Do you have a child who is born with a birth defect, such as cleft lip-palate? Are you a woman who has undergone a mastectomy? Or, maybe you have suffered a traumatic injury or illness that has permanently affected a part of your body that you want to be fixed.
Reconstructive surgery may aid repair the part of the body affected by these problems.
Sinus lift procedure
The key to successful implants is the quantity and quality of the bone where the implant should be placed. The upper back jaw is traditionally one of the most difficult areas to successfully place dental implants due to insufficient bone quality and quantity and proximity to the sinus. If you have lost bones in this area due to reasons such as periodontal disease or tooth loss, one can be left without sufficient bone to place the implants.
Sinus lift surgery can help correct this problem by raising the sine floor and developing bones for placement of dental implants. Several techniques can be used to raise the sinus and allow the formation of new bones. In a common technique, an incision is made to expose the bone. Then a small circle is cut into the bone. This bone piece is lifted into the sinus cavity, just like a trapdoor, and space below is filled with bone graft material. Your periodontist may explain your options for graft materials, which can regenerate lost bones and tissue.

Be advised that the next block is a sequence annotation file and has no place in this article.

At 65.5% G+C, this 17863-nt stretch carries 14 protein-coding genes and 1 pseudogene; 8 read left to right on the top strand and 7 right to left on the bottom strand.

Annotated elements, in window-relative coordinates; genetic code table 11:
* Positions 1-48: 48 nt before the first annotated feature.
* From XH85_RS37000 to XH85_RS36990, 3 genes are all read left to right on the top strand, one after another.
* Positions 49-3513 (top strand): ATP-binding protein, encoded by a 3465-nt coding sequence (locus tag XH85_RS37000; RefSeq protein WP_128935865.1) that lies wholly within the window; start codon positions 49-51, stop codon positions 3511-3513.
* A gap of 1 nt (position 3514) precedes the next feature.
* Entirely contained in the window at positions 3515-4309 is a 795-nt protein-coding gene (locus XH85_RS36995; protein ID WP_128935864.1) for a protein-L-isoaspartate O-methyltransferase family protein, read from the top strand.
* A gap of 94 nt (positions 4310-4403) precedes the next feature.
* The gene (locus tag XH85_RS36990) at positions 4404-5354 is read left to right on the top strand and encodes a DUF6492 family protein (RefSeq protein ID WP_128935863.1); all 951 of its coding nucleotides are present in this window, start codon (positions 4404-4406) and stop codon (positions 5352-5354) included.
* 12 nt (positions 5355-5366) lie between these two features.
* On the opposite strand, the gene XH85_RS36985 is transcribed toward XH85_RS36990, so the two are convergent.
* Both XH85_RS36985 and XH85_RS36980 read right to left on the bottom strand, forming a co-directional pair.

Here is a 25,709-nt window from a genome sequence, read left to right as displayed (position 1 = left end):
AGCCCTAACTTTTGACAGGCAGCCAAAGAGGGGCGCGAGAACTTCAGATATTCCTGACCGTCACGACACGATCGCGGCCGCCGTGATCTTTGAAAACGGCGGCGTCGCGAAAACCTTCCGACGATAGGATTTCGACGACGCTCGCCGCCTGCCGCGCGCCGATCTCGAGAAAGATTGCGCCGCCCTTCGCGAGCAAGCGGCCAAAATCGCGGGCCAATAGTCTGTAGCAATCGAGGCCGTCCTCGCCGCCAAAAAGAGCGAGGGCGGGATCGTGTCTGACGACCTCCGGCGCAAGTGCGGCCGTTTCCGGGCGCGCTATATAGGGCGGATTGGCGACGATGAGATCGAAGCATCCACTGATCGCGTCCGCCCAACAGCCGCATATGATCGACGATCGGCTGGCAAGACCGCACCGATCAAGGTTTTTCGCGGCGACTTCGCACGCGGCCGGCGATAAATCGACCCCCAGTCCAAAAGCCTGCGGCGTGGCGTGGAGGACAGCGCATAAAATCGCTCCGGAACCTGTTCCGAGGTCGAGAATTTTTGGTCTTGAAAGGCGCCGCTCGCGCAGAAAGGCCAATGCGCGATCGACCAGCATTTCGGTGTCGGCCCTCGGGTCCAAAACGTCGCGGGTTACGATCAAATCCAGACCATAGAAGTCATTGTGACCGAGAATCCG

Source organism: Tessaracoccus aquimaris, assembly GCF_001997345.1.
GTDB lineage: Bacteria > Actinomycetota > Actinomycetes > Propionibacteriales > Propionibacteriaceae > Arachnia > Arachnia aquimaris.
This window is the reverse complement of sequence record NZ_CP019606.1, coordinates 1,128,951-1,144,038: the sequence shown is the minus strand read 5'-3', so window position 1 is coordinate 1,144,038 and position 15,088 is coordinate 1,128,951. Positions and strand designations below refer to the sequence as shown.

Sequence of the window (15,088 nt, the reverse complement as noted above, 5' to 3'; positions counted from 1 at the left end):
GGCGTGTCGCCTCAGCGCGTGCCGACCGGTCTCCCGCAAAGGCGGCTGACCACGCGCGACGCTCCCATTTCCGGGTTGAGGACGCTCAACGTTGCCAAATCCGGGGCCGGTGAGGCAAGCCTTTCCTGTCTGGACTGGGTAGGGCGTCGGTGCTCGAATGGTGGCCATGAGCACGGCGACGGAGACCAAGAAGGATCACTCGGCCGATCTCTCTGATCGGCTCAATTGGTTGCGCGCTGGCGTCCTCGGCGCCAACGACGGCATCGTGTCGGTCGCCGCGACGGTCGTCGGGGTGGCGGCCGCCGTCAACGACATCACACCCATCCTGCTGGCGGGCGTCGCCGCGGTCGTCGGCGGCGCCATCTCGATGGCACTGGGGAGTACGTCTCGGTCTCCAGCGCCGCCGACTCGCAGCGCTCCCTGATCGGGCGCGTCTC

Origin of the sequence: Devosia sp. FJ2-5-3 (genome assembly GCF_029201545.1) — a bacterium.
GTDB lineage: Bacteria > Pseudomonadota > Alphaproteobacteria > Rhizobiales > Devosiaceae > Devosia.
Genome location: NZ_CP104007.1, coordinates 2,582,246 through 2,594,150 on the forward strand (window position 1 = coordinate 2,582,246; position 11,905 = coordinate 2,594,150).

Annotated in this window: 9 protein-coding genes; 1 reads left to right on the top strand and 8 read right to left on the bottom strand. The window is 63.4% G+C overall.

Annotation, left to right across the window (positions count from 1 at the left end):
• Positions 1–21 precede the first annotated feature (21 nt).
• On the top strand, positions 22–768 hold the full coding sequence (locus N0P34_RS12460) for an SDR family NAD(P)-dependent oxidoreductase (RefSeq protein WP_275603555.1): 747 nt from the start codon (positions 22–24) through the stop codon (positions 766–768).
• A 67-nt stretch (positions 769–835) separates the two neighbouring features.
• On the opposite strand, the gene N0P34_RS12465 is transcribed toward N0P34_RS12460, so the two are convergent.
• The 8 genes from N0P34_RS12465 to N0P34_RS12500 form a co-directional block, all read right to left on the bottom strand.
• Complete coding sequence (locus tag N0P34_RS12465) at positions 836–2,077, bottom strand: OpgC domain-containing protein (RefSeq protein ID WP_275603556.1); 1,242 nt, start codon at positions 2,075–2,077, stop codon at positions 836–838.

The bone of the alveolar ridge is a special type of bone surrounding and supporting the teeth. When a tooth has been removed, this bone begins to deteriorate. It may also lose density due to natural degradation of age, or disease.
The expansion of the crest is achieved when the jaw is not wide enough or high enough to support the implants. The bone crest of the jaw is increased by dividing the bone with surgical instruments. The bone graft material is inserted & allowed to heal ahead placing your implant. In few cases, the implant has placed at the ridge is split.
Surgery is usually performed in the office surgical suite under IV sedation or general anesthesia.